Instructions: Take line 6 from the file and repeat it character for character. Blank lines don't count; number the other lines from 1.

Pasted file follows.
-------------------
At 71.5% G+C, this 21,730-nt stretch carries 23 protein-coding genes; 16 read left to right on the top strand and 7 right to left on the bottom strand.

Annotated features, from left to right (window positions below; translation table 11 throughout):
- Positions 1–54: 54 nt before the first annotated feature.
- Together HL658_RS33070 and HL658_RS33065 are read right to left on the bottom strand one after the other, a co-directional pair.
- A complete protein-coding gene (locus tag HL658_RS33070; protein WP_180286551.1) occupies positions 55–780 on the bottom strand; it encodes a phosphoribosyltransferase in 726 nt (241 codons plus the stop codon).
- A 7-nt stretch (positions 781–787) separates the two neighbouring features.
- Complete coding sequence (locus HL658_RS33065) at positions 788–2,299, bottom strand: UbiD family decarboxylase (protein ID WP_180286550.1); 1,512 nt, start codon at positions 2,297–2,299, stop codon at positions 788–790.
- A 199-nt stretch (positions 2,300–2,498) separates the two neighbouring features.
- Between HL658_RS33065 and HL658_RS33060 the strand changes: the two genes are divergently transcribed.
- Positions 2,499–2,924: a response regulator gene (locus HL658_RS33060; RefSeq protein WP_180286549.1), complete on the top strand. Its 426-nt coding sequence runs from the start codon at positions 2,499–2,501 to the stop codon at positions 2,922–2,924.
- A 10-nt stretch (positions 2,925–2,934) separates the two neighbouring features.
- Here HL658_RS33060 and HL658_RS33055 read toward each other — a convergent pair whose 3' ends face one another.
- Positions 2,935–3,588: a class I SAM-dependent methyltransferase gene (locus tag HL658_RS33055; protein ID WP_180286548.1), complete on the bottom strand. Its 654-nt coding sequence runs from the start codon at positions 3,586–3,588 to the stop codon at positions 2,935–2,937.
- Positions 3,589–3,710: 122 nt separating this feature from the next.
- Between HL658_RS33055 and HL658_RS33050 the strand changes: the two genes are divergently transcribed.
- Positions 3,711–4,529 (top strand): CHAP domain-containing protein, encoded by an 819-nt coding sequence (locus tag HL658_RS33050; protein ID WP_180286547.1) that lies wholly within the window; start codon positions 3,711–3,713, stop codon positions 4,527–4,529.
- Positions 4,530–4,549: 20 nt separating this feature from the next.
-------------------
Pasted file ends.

- A 7-nt stretch (positions 781–787) separates the two neighbouring features.